Showing posts with label Tony Roberts. Show all posts
Showing posts with label Tony Roberts. Show all posts

Saturday, September 13, 2014


RADIO DAYS doesn't have a straight-forward story, instead it's a collection of anecdotes, urban legends and memories told by a fictional narrator (Allen) fondly remembering the innocent days of his youth growing up in the late 30's/early 40's Rockaway Beach, NY.  Not all of the stories have to do with Rockaway Beach, but most of them do have something to do with radio whether it's the radio performers themselves, something playing over a radio or an actual physical radio itself.  Another focal point is the narrator's family.  It's a big family and they all live in the same house.  I especially liked his mother (Julie Kavner), his father (Michael Tucker) and his lovelorn aunt, played wonderfully by Dianne Wiest.

From beginning to end RADIO DAYS is a delight.  The stories come and go in a leisurely manner and none of them overstay their welcome.  In fact, a lot of them could have been longer.  My favorites were: everything with Mia Forrow (of course), the one where his uncle goes to confront their Communist neighbor (Larry David) and ends up renouncing God, the baseball player that keeps getting injured and the one where the narrator sees his teacher naked.  We also get to hear Diane Keaton sing, which is always a joy.

How much you like RADIO DAYS will depend on how much you enjoy nostalgic stories, but for me I thought it was great.  Would make an interesting double-feature with Fellini's AMARCORD.  Oh yeah, I nearly forgot, the 30's/40's soundtrack is magnificent!

Saturday, April 28, 2012


Sandy Bates (Allen) is a successful filmmaker who is completely stressed out with burden of success (leeches, pestering fans, strains on relationships, fake people, etc.), but worst of all he's unhappy. He's invited to a weekend film festival of his movies and during the festival he can't get a moments peace from the fans (one gets into his room late at night) and while trying to salvage his relationship with Isobel he finds himself attracted to the damaged Daisy (the wonderful Jessica Harper) but also haunted by memories of his past love Dorrie.

STARDUST MEMORIES is one of those films that gets even better with repeat viewings. I'm most definitely not a Allen expert, but I feel that a lot of people don't really see SM correctly. I have nothing to back up my theory but I believe (and I don't think this is a spoiler) that if you pay attention at the beginning of the film Bates is dreaming about Dorrie when the maid screams. He runs into the kitchen and sees the dead rabbit. At that point he looks at it and he goes into another dream. It immediately cuts to him arriving at the film festival (that he already stated he wasn't going to) and everybody is exaggerated and grotesque. It's all a fantasy. Then later, still in the fantasy, his fondest memory could very well be a scene from one of his movies. We never really get enough information about his relationship with Dorrie to tell whether it's real or not, but I like to think that it is a scene from a movie. Which is sad when you think about it...his fondest memory is a scene from a movie.

If you are a fan of Cinema then you owe it to yourself to watch STARDUST MEMORIES. It's better than I could ever express and a nice stepping stone into the films of Bergman and Fellini. Highly recommended.
Sharon Stone's film debut.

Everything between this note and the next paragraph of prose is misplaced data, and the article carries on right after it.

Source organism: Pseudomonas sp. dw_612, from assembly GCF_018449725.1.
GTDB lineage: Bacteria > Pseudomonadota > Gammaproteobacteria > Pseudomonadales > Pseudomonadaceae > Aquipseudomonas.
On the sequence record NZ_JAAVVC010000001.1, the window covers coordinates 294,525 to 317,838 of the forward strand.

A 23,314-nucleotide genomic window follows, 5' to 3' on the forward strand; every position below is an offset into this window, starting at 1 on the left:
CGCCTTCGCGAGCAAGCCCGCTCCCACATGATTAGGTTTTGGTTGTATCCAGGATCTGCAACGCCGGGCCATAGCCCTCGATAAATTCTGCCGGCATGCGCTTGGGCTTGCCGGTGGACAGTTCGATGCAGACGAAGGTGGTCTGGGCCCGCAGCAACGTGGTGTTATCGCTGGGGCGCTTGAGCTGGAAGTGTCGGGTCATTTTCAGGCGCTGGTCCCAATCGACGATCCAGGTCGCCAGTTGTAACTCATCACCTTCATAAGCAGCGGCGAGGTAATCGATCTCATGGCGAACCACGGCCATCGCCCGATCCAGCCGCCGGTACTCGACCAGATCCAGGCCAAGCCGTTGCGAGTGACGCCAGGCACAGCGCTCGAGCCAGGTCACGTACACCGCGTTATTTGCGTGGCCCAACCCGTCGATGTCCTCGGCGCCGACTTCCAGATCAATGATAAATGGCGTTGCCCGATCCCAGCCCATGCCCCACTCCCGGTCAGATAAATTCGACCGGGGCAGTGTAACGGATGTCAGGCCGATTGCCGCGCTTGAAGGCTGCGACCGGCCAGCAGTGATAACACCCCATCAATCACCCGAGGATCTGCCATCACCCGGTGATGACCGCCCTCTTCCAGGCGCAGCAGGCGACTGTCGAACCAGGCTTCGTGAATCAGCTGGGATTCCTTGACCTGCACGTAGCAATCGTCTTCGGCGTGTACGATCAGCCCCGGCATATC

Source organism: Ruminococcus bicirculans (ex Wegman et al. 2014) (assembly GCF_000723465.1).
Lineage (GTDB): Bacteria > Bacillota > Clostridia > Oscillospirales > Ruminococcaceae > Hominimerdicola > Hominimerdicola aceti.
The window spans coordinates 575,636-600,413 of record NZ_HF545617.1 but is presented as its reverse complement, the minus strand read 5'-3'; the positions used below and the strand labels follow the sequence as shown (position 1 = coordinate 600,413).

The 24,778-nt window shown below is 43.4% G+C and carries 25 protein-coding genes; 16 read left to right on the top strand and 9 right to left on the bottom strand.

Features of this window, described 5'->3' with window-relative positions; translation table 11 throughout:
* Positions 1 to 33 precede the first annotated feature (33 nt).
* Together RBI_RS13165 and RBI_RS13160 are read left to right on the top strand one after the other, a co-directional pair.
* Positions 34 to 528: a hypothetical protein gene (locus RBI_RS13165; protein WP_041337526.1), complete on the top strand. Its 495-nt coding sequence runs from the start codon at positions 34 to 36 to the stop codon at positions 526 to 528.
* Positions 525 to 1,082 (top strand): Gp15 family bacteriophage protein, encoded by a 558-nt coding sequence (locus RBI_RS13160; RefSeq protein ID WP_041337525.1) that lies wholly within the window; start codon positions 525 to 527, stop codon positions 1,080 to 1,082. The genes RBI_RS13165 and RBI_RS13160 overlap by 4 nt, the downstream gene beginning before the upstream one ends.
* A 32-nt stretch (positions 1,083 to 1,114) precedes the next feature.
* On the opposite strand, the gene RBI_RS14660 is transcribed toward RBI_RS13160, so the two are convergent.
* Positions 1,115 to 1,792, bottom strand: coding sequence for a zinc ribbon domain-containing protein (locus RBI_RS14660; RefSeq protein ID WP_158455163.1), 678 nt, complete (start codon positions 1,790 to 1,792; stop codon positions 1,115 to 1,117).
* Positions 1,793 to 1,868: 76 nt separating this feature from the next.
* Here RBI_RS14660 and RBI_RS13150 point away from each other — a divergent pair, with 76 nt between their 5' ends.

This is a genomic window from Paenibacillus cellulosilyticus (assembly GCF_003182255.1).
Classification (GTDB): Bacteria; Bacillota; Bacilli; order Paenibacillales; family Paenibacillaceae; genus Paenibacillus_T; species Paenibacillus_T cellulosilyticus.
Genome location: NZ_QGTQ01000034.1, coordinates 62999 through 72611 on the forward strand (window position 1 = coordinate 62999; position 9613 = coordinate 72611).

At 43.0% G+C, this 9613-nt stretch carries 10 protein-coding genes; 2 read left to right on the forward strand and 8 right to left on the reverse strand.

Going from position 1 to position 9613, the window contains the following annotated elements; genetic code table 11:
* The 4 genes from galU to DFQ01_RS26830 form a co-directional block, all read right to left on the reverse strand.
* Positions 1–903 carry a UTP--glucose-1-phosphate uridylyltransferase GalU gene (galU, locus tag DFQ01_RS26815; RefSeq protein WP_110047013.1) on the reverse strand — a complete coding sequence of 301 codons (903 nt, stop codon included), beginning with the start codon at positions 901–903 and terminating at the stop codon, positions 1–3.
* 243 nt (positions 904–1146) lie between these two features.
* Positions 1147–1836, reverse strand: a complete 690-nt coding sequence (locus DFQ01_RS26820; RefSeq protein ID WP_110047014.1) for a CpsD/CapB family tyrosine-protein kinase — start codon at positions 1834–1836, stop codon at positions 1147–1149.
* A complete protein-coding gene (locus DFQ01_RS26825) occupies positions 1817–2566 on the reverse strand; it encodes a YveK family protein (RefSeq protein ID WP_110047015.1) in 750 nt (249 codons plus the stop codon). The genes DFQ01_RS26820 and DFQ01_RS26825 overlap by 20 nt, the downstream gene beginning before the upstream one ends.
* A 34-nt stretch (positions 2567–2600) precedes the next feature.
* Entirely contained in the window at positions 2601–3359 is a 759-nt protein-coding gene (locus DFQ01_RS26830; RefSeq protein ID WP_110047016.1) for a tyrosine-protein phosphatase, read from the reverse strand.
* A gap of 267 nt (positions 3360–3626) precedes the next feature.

I might be out on a limb here, but is this scene a nod to WISE BLOOD?

Tuesday, March 27, 2012


I'm sure you already know this but ANNIE HALL was a turning point for Allen. The films before were more joke driven with almost nonstop jokes and gags, but with ANNIE HALL the emphasis is less on the jokes and more on the characters...and it works wonderfully.

Allen talking to the audience while in character is nothing new, he ended his last film LOVE AND DEATH by doing so, but there's something about how he does it at the beginning of ANNIE HALL that's much more personal and intimate. Maybe it's the modern time period or just the subject matter, but within a few seconds of the film starting Allen has already masterfully engaged the audience. After his brief introduction, where he (Alvy Singer) talks about his outlook on life and his relationship with Annie, the audience is granted entrance into Alvy's world and allowed to watch Alvy's life from his childhood days up to his different sexual adventures as an adult, but mainly ANNIE HALL is about his lurve, his loave and his luff for the beautiful Annie.

I wasn't around in 1977 to see ANNIE HALL upon it's initial release, but I can only imagine how fresh and modern it must have felt with Allen talking directly to the audience, the split screens (one of which wasn't a real split screen, but instead just a wall between duel performances), the animation, the conversing with strangers on the street, the literary feel to the whole thing, etc. I watched it again last night (for about the hundredth time) and I was mesmerized. Even thought I know the script by heart I still find myself lost in the story and smiling at the beautiful photography. I really cannot recommend ANNIE HALL enough. It's been copied a million times during the last 35+ years, but it's still a landmark of Cinema and one of my favorite movies. But don't listen to me, just enjoy and discover it for yourself.

All of that said, I think, in my old (and wise) age I'm actually going to actually drop ANNIE HALL down a notch on my favorite Woody Allen Movies list move A MIDSUMMER'S NIGHT SEX COMEDY up one. AH has faded just a little with time whereas AMNSC has actually gotten even more beautiful.
Great inside joke since that is the real Truman Capote.


Sigourney Weaver